Mississippi’s legislature cut $1.58 million from The University of Southern Mississippi’s budget, and university officials are working to deflect the effects of the expenditure cuts now.
Gov. Phil Bryant announced another round of budget cuts on Sep. 8 to fix an accounting error of $57 million.
Across all departments – excluding K-12 education, the military and student financial education – Bryant ordered a 1.6 percent budget cut to account for the error, according to The Clarion Ledger. The IHL board announced to the universities that schools will lose 1.63 percent.
USM has received more than $90 million this year through state appropriations and another $9 million in one- time funding that has specific usage requirements, including the Educational Enhancement Funds.
“We are in the preliminary stages of planning for the reduction, but our priority, always, is to minimize impact to students,” said Provost and Senior Vice President for Academic Affairs Steven Moser. “The reductions are spread across all divisions, and each vice president will work with their leadership team to determine the best way to manage the appropriation shortfall.”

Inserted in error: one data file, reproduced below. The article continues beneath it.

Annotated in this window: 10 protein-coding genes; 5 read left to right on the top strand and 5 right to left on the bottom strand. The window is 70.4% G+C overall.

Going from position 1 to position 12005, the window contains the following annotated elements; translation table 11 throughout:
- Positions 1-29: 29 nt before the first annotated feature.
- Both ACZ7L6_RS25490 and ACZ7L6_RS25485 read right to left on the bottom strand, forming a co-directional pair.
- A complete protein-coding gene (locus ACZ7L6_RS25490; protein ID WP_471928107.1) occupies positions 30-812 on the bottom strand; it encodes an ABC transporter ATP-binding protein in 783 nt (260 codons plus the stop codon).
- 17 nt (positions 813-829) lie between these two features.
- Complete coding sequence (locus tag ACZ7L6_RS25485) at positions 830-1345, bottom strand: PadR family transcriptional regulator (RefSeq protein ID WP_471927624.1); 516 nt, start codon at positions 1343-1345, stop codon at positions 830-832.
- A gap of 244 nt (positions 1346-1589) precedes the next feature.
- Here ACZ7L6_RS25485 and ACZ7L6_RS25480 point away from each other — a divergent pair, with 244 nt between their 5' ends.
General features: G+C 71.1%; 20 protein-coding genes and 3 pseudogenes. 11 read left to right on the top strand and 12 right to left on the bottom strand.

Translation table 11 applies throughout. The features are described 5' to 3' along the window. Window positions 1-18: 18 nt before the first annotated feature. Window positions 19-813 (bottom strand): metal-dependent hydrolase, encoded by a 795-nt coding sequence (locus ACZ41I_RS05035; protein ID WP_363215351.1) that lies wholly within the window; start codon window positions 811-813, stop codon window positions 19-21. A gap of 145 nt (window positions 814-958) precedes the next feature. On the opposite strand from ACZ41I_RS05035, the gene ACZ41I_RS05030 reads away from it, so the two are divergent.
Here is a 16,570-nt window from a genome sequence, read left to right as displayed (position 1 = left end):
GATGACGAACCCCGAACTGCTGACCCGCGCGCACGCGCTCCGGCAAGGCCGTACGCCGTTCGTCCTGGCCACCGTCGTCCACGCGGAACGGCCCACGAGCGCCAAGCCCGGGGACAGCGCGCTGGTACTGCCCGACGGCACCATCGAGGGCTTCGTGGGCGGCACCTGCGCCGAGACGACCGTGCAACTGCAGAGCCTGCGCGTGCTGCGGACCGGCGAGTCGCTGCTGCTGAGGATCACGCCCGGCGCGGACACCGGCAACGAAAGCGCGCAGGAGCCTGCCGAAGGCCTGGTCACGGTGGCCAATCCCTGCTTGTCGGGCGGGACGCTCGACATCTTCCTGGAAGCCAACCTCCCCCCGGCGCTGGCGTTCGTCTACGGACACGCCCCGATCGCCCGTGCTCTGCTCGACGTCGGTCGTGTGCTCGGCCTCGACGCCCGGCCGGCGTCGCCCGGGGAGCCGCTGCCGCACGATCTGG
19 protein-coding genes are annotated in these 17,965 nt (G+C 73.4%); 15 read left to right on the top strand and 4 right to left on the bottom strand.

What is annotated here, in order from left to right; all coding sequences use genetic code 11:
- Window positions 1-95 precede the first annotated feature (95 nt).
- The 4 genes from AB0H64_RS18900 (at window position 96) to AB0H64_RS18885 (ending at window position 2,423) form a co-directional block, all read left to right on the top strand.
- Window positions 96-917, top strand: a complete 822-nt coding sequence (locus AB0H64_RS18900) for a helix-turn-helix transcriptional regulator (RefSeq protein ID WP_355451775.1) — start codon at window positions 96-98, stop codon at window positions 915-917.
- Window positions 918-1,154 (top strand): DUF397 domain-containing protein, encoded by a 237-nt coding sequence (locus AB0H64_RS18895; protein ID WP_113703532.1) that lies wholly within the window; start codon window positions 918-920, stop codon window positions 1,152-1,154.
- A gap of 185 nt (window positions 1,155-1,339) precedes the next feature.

Moser said the option of raising student fees is not currently being discussed, but the university is considering other options.
“What I usually do is ask all of my direct reports to take a look at their budgets,” Moser said. “It may mean that we take open lines that haven’t been filled this year, and we just move those dollars into the reduction so it could be that it would have no impact this year on anything that touches students.”
Moser said the university will address the changing state appropriations by increasing enrollment at the university.
“What our focus is these days is in growing enrollment,” Moser said. “Through growing enrollment we grow revenue, and we have capacity at the university to do that. And as we try to address the changes in state appropriations, the path forward is through enrollment growth and the revenue that [it] will bring to us.”
USM’s Vice President of Finance and Administration Douglas Vinzant said the options and way forward are not always clear, especially with this type of situation.
“It’s not a case where when you receive that sort of notice, you turn around two weeks later [and] here’s the way you’re going to implement the cut,” Vinzant said. “We’re actually going through a process of planning, and this will just be part of that effort.”
Vinzant said the university will continue to inform its constituents.
“We have been, and we will continue to keep all of the campus constituencies apprised of any new developments,” Vinzant said. “All of those groups – deans, vice presidents, faculty senate, etc. – all of those people we’re keeping apprised of what we know, when we know it.”